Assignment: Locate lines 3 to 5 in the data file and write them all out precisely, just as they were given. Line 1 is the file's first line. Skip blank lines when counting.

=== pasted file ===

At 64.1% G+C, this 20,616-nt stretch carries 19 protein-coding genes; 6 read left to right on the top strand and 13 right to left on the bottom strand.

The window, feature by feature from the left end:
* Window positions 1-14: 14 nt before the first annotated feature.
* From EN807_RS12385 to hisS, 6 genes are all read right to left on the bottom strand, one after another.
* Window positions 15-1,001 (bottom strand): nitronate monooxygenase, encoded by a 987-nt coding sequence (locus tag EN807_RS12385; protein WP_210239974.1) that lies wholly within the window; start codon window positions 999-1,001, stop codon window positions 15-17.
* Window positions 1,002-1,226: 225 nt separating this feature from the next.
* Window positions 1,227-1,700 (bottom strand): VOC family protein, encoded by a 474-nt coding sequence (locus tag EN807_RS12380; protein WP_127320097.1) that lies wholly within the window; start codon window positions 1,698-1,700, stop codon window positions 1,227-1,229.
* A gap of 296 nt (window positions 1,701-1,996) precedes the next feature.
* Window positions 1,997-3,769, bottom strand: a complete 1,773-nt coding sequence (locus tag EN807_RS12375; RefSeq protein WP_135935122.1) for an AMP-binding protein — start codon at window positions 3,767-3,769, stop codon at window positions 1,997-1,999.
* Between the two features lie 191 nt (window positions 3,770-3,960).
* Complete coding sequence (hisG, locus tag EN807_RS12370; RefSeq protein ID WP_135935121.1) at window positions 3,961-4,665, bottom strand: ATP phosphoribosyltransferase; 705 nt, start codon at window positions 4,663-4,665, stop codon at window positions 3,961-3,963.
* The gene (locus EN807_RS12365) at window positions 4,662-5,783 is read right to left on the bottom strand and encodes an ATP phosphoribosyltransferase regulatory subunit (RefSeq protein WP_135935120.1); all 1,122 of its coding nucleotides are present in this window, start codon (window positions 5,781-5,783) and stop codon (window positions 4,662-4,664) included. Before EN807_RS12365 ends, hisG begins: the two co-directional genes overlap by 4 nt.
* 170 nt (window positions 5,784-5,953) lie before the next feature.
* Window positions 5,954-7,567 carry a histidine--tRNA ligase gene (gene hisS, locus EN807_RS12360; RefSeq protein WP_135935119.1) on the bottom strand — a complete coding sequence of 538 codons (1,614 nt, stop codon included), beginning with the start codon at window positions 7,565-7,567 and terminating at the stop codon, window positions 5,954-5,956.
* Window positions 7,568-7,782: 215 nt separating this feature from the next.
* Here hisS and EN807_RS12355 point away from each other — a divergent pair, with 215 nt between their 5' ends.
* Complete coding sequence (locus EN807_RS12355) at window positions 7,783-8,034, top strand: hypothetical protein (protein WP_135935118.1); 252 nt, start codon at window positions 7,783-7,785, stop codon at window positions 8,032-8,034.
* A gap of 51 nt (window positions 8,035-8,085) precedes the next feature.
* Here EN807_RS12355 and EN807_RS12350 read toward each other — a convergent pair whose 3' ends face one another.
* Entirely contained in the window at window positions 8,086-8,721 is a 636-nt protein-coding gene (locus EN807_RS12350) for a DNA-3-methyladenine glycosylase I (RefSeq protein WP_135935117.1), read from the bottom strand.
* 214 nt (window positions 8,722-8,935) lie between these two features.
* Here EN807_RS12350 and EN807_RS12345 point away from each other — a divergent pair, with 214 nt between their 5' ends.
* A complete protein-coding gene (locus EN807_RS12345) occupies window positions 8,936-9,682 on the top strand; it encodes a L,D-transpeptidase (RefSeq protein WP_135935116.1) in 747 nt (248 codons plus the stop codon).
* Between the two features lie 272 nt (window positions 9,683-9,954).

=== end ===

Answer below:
* Window positions 1-14: 14 nt before the first annotated feature.
* From EN807_RS12385 to hisS, 6 genes are all read right to left on the bottom strand, one after another.
* Window positions 15-1,001 (bottom strand): nitronate monooxygenase, encoded by a 987-nt coding sequence (locus tag EN807_RS12385; protein WP_210239974.1) that lies wholly within the window; start codon window positions 999-1,001, stop codon window positions 15-17.